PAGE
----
Nestled between Malpais Wilderness Area, Cerro Gordo Wilderness Study Area, the Owens Lake Bed and Death Valley National Park is Conglomerate Mesa; poised and formidable. These 22,500 acres of roadless BLM terrain are unconfined, rugged, and brimming with rich desert life and cultural history. Yet, despite the many values of this land, Conglomerate Mesa is at the threat of a large scale open pit cyanide gold mine.
In 2018 the gold mining threat took another step towards reality when the BLM completed an Environmental Assessment (EA) permitting exploratory drilling via helicopter access only at Conglomerate Mesa. The EA allows for 16 drill holes at four locations, each 1,000 feet deep. The project requires multiple light rigs operating 24/7 and will consume 1,000 gallons of water a day. The source of water for this project is unknown.
In April 2020, a new company officially took over the Conglomerate Mesa gold exploration project. They are called K2 Gold, headquartered in Vancouver Canada. Not only did they adopt the helicopter exploration project but they submitted an expanded proposal requesting road construction into the Mesa and 30 additional drill sites. K2 Gold began the helicopter project this year and will drill all four sites and 16 holes. Over the coming months, the BLM will process the expanded proposal and either publish an Environmental Assessment or Environmental Impact Statement, which will elicit a public comment period. While there is not much we can do about the helicopter portion of the project, the people of Inyo County and the California Desert will do everything in their power to halt the road construction project and additional drilling in its tracks.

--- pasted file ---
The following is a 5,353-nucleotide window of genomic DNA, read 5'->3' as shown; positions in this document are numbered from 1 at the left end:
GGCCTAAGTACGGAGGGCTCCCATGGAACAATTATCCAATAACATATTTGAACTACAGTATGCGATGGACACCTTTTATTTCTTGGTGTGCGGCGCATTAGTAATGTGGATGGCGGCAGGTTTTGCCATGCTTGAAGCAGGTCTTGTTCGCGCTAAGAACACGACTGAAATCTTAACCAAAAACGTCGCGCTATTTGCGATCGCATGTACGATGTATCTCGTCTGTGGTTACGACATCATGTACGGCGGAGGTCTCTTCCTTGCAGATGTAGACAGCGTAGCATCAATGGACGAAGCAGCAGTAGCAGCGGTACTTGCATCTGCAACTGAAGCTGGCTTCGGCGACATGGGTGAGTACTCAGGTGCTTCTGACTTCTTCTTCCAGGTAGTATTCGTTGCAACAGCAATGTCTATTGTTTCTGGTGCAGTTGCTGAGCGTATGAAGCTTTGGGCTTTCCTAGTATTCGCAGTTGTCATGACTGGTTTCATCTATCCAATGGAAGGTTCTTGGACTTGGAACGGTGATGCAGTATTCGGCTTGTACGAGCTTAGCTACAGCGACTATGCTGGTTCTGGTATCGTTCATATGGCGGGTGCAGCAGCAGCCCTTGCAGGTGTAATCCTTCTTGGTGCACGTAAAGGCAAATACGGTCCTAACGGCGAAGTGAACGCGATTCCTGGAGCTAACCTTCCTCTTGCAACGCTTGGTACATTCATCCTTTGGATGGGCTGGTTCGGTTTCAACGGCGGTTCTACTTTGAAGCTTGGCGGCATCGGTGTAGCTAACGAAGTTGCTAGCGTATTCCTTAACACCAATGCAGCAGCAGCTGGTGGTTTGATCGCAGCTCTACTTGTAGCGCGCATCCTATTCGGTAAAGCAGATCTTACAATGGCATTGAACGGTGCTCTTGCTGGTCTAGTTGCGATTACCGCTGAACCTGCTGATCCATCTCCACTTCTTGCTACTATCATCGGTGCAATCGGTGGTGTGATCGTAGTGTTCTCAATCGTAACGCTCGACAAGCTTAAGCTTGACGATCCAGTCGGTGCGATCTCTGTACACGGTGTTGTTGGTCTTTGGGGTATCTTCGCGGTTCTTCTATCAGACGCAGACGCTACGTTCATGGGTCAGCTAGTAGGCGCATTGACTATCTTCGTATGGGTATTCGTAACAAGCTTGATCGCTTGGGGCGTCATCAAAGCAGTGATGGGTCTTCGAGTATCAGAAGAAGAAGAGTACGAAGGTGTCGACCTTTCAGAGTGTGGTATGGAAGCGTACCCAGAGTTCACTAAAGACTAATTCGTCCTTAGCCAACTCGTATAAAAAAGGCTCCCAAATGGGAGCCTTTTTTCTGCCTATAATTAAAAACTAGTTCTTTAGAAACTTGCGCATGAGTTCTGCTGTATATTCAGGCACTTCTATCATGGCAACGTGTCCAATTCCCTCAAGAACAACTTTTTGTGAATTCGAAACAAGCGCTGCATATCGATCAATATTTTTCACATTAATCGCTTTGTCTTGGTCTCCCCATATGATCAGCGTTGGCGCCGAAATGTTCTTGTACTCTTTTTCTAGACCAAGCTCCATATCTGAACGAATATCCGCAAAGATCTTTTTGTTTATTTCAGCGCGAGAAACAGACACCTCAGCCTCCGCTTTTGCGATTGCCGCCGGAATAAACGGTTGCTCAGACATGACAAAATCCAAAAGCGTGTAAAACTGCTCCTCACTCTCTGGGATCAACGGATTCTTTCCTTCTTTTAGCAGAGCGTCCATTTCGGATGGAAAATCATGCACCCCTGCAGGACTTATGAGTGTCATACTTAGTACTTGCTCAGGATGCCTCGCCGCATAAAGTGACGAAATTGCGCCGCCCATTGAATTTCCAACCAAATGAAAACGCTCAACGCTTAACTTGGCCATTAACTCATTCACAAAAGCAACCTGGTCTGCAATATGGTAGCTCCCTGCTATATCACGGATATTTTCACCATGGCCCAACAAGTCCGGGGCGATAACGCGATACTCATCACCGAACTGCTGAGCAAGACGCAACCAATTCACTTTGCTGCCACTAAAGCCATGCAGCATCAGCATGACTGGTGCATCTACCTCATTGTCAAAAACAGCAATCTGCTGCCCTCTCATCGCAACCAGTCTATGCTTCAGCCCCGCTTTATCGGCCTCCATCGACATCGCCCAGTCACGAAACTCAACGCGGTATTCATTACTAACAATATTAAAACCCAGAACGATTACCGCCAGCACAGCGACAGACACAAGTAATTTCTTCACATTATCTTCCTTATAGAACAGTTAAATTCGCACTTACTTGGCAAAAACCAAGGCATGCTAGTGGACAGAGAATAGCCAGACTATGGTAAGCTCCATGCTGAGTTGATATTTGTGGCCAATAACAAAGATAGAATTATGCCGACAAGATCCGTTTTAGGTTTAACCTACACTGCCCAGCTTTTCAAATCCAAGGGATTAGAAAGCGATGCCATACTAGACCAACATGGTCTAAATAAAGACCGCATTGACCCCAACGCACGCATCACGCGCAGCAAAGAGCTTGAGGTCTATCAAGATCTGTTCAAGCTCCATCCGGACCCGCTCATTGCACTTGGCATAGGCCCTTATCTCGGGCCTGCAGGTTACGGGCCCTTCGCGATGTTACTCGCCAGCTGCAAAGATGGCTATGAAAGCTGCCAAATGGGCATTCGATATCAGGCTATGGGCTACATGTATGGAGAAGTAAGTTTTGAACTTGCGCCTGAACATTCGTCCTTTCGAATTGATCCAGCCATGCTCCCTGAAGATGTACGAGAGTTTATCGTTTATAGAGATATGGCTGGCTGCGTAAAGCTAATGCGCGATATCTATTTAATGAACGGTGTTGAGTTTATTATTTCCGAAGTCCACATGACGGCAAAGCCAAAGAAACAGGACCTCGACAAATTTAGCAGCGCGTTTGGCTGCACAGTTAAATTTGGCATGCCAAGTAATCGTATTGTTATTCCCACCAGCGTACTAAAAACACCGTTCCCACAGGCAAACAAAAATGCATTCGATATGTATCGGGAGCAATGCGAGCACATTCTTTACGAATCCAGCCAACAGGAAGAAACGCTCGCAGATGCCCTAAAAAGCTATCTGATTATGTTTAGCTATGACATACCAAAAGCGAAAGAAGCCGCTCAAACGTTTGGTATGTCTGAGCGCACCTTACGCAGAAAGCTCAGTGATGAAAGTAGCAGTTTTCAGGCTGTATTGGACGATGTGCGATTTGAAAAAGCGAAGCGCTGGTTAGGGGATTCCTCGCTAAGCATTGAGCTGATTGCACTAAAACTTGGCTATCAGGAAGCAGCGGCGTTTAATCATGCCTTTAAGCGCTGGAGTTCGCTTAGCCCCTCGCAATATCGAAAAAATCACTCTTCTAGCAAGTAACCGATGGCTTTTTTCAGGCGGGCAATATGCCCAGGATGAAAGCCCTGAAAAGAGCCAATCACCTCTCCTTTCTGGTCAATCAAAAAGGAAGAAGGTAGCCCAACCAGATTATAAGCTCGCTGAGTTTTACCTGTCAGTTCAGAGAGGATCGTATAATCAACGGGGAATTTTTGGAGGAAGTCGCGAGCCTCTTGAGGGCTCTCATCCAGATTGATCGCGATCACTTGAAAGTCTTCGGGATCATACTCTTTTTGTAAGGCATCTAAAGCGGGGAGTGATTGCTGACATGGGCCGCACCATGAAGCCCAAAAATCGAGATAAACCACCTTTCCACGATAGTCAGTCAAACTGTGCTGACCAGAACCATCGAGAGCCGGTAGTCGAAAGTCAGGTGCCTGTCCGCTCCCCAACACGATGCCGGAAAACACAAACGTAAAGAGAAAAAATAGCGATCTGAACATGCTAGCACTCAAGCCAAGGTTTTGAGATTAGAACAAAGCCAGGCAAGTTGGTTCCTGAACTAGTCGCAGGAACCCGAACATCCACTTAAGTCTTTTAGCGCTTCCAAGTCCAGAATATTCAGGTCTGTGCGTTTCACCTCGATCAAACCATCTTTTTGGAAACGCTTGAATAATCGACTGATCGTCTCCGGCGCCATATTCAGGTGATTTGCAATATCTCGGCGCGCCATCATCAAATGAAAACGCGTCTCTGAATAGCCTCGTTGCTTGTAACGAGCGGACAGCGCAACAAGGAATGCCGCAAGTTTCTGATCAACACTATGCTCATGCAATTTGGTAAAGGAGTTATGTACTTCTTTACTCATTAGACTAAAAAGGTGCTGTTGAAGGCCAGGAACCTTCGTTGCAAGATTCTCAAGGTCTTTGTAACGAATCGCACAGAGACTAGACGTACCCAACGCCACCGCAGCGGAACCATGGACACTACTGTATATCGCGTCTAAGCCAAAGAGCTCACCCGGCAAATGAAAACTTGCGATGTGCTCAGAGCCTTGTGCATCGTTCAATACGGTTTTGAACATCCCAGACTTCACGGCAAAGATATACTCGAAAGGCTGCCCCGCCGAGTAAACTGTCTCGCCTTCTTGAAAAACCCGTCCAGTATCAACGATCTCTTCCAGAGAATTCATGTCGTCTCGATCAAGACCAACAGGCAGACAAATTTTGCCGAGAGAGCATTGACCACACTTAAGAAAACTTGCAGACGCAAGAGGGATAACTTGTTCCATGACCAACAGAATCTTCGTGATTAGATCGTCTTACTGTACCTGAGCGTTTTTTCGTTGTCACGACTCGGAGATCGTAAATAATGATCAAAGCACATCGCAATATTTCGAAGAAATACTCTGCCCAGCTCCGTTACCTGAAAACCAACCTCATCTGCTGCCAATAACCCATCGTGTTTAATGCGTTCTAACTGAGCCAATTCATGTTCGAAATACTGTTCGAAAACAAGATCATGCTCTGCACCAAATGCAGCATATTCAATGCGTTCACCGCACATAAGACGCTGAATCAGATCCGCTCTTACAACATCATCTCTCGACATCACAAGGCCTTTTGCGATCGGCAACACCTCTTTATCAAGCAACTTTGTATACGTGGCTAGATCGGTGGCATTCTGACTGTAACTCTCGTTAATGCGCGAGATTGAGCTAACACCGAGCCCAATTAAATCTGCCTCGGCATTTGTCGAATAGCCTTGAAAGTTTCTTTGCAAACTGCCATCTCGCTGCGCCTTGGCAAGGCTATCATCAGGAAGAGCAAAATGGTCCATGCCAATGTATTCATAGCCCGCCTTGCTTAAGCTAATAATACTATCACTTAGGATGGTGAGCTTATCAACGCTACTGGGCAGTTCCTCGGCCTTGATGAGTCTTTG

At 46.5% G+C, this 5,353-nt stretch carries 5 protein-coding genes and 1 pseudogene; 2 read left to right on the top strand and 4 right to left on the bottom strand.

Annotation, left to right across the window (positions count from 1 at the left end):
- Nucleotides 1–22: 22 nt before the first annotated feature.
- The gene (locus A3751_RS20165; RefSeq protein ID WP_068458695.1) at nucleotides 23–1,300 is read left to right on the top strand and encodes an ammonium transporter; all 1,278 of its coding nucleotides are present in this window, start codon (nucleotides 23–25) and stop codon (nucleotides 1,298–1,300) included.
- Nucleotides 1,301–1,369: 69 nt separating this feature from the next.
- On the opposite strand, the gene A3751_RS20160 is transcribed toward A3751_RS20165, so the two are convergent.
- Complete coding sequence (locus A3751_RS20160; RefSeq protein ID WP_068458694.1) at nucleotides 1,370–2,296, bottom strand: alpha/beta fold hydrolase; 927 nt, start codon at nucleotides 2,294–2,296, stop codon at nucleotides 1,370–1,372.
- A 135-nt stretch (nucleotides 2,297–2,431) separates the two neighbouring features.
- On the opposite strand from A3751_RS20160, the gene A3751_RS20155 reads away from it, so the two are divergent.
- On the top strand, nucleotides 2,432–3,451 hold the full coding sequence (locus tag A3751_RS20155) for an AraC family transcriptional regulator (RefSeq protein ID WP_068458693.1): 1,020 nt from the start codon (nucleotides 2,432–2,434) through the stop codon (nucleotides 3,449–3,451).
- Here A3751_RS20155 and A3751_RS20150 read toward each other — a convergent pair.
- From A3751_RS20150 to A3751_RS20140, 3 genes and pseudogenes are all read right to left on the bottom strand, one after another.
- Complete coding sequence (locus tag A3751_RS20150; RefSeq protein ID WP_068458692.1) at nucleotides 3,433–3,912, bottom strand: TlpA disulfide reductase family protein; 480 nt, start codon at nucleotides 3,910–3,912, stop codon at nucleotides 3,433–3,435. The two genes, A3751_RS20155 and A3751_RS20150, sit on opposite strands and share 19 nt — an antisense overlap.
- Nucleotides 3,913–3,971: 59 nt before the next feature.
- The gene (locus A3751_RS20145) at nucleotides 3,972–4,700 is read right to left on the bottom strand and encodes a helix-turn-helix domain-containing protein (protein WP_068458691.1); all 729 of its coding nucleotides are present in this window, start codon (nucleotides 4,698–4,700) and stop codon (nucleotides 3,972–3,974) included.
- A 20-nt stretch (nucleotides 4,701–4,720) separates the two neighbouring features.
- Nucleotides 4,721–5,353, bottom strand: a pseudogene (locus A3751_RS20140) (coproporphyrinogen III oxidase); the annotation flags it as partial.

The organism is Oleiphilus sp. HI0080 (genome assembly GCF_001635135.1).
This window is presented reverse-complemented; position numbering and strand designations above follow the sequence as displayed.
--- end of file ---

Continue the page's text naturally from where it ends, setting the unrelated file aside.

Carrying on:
In the face of this threat, Friends of the Inyo and our partners are seeking permanent protection of this beloved desert gem. Without it, we will continue to fight perennial battles with mining companies who want to destroy this land.
K2 Gold wants to mine the entire mountain. Together, we will stop them.
Conglomerate Mesa is too special a place to sacrifice to industrial-scale mining. These activities would permanently destroy important cultural, historic and geologic values that for so long have meant so much to so many. These resources deserve to be preserved for future generations.
- Conglomerate Mesa allows for unconfined recreation and solitude. Accessed by foot or a challenging 4×4 wash, the mesa provides for hunters, desert sky seekers, backpackers, campers, photographers and so much more.
- The history of human presence at Conglomerate Mesa runs deep. This land was home to populations long before European settlements. To this day, The Paiute and Shoshone tribes of the Owen’s Valley/Payahuunadu visit Conglomerate Mesa. The land has become an important site for annual pinyon nut harvest.
- Historic era mining features can also be found at Conglomerate Mesa. Charcoal pits found on the Mesa are particularly associated with early charcoal production for Cerro Gordo and smelters in the Owens Valley. Also, an old trade route called the Historic Keeler-Death Valley trail traverses the north end of the mesa and dates back to the late 1800’s.
- Conglomerate Mesa is an oasis for a number of sensitive and rare desert plants. For instance, the Mesa is a Joshua Tree woodland and oasis for the species. Conglomerate Mesa provides a place for Joshua Trees to thrive as we begin to lose this iconic species at lower elevations.